Steve McQueen: The Man and Le Mans is a documentary film about the making of a movie- the 1971 misfire Le Mans, a passion project of Steve McQueen, the King of Cool who after the successes of his previous films could seemingly do no wrong, but proved ultimately undone by his obsession. Its one of those tales of ambition and excess and the folly of over-reaching that is so familiar to movie fans, tales the like of which can be an obsession of their own. Whether it be the disaster-turned-triumph of Apocalypse Now, or the grand what-if of films like The Magnificent Ambersons, the making of movies can be as fascinating as the films themselves. I have never seen Le Mans, but from what I have heard of it, I assume that this documentary is more entertaining than the film it chronicles- for all I know, the film may be a masterwork, but I doubt it.
McQueen of course needs no introduction, he is one of the great icons of Hollywood, hardly ‘real’ now at all- star of so many classics (The Great Escape, Bullitt, Papillon, and so many others) he’s become more a screen legend, the real person lost in the shadow of those changeless, classic films that play over and over. One of the chief rewards of this fascinating documentary is the glimpse of the ‘real’ man – the actor, the producer, the flawed and monumental ego. It is surprisingly candid, painting McQueen in at times a decidedly unfavourable light: it is claimed by one interviewee that McQueen, at the time married with children, was a serial adulterer on-set, bedding as many as twelve women a week during the shoot. His passion for racing cars off-set as well as on-set endangered the lives of others, and when he crashed a car with beautiful co-star Elga Andersen alongside him, he bullied his personal assistant to take the blame rather than risk losing control of the project. On the other hand, many of the racing drivers and colleagues appearing in the film talk of the star with great respect and affection.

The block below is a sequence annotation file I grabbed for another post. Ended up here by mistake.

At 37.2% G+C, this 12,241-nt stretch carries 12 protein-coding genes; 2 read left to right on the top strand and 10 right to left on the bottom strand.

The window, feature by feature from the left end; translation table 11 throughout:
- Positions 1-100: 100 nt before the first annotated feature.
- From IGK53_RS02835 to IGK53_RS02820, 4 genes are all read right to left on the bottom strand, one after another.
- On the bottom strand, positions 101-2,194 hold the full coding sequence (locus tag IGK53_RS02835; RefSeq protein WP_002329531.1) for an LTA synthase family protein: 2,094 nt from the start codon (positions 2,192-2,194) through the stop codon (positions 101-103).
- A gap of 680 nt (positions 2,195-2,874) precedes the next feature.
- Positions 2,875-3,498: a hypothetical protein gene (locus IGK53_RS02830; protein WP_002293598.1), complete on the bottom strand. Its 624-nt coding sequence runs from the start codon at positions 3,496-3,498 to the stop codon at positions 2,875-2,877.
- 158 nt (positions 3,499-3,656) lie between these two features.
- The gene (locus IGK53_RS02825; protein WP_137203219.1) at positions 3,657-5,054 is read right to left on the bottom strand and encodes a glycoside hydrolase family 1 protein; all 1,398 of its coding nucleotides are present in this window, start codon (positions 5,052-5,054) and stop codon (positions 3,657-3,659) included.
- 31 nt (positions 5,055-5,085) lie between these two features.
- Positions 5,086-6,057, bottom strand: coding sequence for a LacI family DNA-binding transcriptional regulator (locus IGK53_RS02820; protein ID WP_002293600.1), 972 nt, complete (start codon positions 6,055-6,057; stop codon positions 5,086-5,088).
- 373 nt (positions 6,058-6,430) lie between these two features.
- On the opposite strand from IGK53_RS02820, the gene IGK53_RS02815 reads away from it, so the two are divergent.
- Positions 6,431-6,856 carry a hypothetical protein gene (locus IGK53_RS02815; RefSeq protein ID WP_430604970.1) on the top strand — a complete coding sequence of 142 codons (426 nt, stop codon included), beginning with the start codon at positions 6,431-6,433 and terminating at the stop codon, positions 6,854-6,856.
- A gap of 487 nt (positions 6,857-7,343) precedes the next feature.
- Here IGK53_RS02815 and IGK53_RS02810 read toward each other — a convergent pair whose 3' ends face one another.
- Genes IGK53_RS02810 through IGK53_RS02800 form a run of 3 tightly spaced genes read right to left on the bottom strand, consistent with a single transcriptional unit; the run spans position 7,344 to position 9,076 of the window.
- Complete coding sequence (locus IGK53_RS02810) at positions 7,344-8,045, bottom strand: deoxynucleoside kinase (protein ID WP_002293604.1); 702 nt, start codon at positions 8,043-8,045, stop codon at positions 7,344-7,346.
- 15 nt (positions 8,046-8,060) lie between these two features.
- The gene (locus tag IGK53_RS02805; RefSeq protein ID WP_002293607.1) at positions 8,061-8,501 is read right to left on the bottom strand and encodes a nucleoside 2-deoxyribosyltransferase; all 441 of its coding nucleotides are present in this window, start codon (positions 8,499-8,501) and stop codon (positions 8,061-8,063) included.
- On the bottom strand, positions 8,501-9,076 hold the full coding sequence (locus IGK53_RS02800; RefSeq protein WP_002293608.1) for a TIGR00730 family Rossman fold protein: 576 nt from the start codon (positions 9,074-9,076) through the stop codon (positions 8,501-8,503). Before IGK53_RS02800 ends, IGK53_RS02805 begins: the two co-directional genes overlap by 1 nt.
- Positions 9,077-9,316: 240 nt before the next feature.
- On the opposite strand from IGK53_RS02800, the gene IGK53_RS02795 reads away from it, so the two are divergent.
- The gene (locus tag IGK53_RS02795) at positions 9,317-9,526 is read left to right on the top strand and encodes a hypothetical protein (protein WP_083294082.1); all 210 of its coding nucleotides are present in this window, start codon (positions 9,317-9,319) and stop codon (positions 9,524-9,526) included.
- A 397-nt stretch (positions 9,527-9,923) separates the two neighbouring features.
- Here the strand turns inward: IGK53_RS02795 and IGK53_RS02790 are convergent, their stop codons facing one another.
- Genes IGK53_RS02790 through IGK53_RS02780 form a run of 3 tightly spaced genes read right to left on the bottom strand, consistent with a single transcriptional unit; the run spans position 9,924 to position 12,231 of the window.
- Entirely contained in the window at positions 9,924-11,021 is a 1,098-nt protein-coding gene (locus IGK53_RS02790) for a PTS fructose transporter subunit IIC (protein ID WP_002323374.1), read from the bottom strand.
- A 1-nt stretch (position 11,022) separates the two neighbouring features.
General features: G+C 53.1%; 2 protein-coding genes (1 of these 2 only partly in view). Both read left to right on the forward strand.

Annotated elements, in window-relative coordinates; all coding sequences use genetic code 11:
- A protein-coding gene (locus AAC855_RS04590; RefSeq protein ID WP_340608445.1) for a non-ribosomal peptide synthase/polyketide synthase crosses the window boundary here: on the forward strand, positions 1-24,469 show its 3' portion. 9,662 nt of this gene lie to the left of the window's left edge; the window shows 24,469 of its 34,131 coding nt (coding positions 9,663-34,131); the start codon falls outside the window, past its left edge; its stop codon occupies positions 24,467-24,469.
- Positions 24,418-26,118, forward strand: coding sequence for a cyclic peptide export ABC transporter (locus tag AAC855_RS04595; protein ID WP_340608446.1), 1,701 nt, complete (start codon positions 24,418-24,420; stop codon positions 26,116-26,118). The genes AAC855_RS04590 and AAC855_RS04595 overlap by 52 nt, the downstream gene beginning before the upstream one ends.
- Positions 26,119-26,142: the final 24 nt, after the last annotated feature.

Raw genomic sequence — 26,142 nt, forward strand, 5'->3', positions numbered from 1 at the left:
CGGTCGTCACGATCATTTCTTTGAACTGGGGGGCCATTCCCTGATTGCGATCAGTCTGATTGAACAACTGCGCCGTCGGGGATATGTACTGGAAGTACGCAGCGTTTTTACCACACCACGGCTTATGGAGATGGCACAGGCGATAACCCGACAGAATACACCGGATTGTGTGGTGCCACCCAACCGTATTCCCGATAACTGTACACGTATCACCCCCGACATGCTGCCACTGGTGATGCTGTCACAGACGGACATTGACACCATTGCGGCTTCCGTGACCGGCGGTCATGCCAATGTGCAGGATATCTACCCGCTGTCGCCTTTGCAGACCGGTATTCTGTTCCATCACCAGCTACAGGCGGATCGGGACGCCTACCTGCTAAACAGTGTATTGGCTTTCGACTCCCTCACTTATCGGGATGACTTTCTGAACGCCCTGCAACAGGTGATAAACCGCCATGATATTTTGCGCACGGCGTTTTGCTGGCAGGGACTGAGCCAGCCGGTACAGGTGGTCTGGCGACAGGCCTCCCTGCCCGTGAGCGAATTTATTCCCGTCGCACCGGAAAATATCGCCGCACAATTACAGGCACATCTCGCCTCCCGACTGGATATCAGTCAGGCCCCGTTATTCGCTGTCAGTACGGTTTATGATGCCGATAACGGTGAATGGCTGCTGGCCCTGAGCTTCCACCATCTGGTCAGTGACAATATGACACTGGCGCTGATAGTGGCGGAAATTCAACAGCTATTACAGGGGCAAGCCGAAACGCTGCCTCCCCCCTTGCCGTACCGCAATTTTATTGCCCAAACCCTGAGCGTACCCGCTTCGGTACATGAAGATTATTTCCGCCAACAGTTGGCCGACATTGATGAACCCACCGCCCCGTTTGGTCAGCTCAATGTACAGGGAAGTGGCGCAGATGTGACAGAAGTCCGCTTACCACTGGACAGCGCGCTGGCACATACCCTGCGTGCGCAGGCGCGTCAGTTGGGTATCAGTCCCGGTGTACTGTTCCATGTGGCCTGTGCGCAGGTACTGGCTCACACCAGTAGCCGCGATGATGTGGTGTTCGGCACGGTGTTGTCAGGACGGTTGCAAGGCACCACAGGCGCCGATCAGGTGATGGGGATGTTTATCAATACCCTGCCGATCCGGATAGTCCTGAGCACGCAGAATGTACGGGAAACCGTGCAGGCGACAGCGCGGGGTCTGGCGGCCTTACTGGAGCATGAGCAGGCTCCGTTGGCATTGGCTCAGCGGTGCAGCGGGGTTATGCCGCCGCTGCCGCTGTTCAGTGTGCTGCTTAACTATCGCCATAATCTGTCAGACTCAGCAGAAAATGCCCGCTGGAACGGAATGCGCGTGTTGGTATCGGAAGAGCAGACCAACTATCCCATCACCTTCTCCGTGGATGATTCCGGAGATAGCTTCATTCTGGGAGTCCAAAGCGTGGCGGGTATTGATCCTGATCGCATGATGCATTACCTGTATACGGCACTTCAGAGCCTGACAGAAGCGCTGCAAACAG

The film’s main problem was that it was being shot without a script, filming at Le Mans both during the 1970 24-hour race (McQueen intended to take part in the actual race, but the films insurers put a stop to such daring ambition) and then spending months at the track recreating the race with professional racing drivers, one of whom lost half a leg after a bad crash. The films biggest problem was that no-one, it seemed, could crack the script, measure it up to McQueen’s ambition to create the definitive, ultimate racing movie. Alan Trussman, screenwriter of McQueen’s earlier triumphs Bullitt and The Thomas Crown Affair, described a bruising meeting with the star, after which he never worked again in Hollywood: “I was the highest-paid screenwriter in town when I went to that meeting,” Trussman recalled, “and after that meeting, the phone never rang again.” McQueen’s role as producer caused increasing friction with the film’s director, John Sturges (of The Great Escape and The Magnificent Seven) who walked away from the project. Finally the panicked studio took control of the movie and diluted of its star’s grander ambitions, finally cobbled together a releasable movie from the millions of feet of film, which was released to poor commercial and critical response. It was a bitter experience for McQueen.
Its one of those stories of the corrupting power of huge success and wealth, someone reaching the top of the mountain and finding the only next step is down, and the all-too familiar tale of a film running out of control. Its a surprisingly affecting film, in which the candid treatment of the actor (part Coolest Man Alive, part Total Asshole) allows us a fascinating glimpse of, as one interviewee puts it, McQueen as Icarus, over-reaching and too close to the sun. Ultimately, regardless of the Silver Screen dreams he now appears in forever, he was only human, living as so few of us could ever dream of.
Steve McQueen: The Man and Le Mans is currently available on the BBC iPlayer, and also on DVD and Blu-ray